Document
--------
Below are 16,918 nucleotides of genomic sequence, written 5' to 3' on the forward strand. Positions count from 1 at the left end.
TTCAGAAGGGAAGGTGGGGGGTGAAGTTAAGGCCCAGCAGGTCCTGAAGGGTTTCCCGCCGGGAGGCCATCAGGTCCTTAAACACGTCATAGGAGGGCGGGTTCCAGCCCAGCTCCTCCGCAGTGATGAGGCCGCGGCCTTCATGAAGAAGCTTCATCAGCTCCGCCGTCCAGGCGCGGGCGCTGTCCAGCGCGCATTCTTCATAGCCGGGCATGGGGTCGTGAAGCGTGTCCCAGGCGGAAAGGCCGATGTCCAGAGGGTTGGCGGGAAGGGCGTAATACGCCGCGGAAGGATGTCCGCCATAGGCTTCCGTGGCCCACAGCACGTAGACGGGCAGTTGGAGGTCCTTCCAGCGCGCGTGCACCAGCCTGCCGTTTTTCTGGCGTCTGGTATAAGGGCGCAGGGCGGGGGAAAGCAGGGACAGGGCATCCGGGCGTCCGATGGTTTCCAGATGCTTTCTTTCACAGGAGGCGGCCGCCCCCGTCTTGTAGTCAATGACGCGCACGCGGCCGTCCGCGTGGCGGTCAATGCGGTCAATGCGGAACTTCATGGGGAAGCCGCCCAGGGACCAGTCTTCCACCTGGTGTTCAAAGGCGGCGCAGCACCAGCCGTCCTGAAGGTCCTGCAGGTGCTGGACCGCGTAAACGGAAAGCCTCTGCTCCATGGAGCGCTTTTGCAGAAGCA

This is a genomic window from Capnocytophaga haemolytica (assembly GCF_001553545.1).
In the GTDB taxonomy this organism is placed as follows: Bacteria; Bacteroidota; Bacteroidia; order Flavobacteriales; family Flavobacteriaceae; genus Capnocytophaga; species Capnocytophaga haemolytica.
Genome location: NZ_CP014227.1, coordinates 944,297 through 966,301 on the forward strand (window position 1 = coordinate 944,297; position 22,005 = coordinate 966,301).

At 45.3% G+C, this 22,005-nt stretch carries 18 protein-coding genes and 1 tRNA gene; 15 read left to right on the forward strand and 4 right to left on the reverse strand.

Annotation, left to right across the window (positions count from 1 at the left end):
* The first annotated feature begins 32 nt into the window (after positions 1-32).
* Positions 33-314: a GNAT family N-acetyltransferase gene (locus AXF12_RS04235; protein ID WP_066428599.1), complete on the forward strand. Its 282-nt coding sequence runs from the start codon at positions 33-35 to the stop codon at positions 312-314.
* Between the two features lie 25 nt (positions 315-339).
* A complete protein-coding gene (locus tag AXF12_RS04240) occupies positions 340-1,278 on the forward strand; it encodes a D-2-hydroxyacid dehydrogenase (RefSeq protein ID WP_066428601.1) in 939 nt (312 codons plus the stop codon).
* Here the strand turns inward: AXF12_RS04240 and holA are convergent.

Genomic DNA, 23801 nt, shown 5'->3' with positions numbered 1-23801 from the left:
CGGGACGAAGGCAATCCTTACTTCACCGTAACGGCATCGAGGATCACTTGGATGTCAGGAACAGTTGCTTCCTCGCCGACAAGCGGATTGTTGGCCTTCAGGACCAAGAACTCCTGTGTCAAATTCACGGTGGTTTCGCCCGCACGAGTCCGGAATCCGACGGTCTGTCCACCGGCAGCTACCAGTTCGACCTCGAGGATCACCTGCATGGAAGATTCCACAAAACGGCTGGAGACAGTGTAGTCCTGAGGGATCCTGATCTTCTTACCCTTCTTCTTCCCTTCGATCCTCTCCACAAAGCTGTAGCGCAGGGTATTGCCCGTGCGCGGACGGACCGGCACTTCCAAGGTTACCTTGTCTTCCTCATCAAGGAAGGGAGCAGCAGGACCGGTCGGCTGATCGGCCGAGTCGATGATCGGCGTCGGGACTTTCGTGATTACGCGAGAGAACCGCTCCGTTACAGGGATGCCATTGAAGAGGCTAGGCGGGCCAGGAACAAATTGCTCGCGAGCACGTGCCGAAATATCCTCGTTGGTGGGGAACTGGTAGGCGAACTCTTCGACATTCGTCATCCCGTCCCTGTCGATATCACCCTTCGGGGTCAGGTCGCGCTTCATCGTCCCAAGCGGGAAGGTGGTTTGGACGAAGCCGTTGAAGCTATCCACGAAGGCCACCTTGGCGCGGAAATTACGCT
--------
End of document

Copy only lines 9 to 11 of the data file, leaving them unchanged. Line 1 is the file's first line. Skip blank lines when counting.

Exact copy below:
* Positions 33-314: a GNAT family N-acetyltransferase gene (locus AXF12_RS04235; protein ID WP_066428599.1), complete on the forward strand. Its 282-nt coding sequence runs from the start codon at positions 33-35 to the stop codon at positions 312-314.
* Between the two features lie 25 nt (positions 315-339).
* A complete protein-coding gene (locus tag AXF12_RS04240) occupies positions 340-1,278 on the forward strand; it encodes a D-2-hydroxyacid dehydrogenase (RefSeq protein ID WP_066428601.1) in 939 nt (312 codons plus the stop codon).